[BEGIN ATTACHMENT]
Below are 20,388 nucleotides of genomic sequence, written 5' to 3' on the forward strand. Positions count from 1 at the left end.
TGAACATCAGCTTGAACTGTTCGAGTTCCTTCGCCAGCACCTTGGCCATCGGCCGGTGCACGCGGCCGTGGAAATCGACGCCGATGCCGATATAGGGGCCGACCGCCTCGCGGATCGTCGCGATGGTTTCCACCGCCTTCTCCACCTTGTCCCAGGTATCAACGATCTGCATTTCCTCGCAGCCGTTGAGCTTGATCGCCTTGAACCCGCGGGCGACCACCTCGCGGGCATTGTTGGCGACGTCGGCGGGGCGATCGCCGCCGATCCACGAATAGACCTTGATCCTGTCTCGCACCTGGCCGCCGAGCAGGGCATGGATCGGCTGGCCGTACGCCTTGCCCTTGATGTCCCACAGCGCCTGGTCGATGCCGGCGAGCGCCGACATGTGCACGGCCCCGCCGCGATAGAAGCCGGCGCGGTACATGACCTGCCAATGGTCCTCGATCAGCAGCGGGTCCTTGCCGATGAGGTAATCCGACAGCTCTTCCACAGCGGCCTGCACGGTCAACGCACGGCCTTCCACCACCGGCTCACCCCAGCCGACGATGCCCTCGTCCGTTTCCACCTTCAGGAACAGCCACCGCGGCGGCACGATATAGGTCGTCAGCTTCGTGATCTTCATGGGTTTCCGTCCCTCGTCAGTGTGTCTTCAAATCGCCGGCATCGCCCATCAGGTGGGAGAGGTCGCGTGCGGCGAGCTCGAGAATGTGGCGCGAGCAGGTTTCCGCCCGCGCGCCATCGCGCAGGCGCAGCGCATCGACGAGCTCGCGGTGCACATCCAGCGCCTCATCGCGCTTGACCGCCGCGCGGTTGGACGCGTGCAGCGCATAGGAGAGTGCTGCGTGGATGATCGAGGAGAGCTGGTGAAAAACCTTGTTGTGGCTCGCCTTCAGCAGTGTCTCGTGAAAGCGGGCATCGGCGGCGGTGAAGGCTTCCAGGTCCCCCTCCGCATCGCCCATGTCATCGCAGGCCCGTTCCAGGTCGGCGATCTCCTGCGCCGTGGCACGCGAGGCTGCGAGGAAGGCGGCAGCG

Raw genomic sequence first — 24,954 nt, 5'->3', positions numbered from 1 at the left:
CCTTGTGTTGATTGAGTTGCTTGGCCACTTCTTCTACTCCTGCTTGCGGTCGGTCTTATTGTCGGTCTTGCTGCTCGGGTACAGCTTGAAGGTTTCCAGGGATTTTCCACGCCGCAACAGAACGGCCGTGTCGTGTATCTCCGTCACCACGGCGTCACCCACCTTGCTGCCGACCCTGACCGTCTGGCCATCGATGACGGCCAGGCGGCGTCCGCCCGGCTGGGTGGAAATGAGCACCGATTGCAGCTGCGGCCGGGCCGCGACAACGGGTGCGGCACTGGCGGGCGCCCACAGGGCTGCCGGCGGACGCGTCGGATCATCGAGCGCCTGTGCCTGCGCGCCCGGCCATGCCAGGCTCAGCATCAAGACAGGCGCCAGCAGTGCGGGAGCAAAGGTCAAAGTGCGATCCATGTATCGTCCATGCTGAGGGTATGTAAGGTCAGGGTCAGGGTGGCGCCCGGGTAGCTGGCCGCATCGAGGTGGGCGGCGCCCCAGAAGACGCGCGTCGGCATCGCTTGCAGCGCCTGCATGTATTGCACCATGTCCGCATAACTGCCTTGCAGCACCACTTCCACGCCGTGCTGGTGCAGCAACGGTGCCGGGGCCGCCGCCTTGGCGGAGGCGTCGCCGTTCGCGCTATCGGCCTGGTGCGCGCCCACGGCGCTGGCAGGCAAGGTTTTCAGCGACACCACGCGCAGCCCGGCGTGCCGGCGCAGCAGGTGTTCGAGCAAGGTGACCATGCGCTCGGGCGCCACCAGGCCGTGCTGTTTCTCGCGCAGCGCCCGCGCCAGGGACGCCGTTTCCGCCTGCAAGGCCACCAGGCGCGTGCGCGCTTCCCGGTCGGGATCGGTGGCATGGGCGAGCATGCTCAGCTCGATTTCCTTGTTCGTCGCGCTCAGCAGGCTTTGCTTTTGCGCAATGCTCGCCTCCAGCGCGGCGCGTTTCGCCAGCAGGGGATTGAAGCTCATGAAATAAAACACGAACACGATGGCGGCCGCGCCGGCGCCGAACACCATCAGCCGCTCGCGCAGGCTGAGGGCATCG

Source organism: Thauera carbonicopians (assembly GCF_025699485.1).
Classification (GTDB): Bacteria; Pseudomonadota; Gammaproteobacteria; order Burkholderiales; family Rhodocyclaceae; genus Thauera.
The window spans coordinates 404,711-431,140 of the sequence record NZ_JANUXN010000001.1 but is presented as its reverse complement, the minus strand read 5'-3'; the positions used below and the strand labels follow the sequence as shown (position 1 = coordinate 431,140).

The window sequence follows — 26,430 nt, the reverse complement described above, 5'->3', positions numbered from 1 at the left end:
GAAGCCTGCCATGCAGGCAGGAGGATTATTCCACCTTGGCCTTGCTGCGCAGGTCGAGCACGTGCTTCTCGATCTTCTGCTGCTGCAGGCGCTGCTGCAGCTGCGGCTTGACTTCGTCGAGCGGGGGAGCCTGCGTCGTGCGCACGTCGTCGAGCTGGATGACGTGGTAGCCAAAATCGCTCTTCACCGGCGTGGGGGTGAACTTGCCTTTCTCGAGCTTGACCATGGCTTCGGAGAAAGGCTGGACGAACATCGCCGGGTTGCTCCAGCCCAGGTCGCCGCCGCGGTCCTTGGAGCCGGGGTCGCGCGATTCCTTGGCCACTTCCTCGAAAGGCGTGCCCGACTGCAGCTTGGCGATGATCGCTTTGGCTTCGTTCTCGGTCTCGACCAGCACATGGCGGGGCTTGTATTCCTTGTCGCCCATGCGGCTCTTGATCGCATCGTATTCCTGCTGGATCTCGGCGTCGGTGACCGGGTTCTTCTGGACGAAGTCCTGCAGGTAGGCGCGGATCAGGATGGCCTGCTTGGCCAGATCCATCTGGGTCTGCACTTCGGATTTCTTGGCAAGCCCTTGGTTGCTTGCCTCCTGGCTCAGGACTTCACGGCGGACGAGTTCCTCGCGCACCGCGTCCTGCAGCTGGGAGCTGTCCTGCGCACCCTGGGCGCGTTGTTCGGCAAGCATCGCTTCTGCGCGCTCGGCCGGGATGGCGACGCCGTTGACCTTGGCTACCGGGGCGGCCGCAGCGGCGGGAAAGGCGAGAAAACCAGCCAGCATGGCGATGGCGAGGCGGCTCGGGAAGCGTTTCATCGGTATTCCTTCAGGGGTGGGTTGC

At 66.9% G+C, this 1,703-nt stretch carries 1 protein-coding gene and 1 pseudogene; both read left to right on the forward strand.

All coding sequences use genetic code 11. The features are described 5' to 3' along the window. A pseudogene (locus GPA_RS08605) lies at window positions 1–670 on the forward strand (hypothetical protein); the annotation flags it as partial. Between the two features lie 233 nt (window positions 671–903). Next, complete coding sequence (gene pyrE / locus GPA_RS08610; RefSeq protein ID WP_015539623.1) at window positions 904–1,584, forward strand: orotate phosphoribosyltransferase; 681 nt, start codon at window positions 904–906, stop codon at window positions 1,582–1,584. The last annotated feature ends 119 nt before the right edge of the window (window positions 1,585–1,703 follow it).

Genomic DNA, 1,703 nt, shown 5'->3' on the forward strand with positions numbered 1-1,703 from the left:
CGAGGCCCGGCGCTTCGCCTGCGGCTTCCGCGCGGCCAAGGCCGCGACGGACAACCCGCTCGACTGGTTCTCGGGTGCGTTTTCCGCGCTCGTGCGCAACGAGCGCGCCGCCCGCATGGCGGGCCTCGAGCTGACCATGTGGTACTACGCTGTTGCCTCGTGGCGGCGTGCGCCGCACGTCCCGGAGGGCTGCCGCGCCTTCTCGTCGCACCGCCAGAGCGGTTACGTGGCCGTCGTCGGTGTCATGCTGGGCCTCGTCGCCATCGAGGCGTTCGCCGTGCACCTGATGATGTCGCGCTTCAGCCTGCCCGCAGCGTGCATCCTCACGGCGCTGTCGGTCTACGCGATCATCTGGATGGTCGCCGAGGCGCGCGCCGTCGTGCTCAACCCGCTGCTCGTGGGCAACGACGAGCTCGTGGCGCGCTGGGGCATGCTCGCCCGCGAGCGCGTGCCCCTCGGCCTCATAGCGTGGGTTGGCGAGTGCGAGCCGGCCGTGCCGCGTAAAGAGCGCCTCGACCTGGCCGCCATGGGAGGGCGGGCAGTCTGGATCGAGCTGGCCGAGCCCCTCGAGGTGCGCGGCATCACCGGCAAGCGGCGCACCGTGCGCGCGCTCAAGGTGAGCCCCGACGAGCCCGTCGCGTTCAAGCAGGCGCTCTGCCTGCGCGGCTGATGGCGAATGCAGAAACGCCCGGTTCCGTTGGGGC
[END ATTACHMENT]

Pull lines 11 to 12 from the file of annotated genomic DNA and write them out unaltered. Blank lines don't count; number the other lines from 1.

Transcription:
All coding sequences use genetic code 11. The features are described 5' to 3' along the window. A pseudogene (locus GPA_RS08605) lies at window positions 1–670 on the forward strand (hypothetical protein); the annotation flags it as partial. Between the two features lie 233 nt (window positions 671–903). Next, complete coding sequence (gene pyrE / locus GPA_RS08610; RefSeq protein ID WP_015539623.1) at window positions 904–1,584, forward strand: orotate phosphoribosyltransferase; 681 nt, start codon at window positions 904–906, stop codon at window positions 1,582–1,584. The last annotated feature ends 119 nt before the right edge of the window (window positions 1,585–1,703 follow it).

Genomic DNA, 1,703 nt, shown 5'->3' on the forward strand with positions numbered 1-1,703 from the left: